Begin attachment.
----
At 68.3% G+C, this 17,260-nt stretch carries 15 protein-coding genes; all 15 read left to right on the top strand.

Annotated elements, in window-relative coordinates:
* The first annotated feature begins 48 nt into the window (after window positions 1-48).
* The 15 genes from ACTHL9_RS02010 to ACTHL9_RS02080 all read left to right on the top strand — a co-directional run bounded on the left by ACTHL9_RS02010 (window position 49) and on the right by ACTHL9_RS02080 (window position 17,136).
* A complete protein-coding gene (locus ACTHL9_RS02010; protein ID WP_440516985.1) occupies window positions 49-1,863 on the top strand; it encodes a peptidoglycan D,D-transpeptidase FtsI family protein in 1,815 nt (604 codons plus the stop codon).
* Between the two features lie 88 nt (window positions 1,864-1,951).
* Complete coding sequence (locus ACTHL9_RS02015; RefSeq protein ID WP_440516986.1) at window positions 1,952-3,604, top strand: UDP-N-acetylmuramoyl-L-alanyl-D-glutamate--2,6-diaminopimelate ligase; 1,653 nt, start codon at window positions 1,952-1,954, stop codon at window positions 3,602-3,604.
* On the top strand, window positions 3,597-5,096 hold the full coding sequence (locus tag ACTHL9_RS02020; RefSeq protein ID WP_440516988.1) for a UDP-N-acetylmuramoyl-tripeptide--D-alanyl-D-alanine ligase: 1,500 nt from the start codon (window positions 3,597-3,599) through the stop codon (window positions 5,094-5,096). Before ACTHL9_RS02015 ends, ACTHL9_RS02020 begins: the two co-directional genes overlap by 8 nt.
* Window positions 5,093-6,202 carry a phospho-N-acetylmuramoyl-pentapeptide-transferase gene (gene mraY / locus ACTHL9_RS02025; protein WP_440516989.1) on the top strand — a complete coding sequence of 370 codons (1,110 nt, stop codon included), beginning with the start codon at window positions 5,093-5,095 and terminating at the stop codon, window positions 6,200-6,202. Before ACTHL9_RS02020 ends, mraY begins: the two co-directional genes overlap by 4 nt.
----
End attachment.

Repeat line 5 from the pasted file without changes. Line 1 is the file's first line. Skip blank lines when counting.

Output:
* A complete protein-coding gene (locus ACTHL9_RS02010; protein ID WP_440516985.1) occupies window positions 49-1,863 on the top strand; it encodes a peptidoglycan D,D-transpeptidase FtsI family protein in 1,815 nt (604 codons plus the stop codon).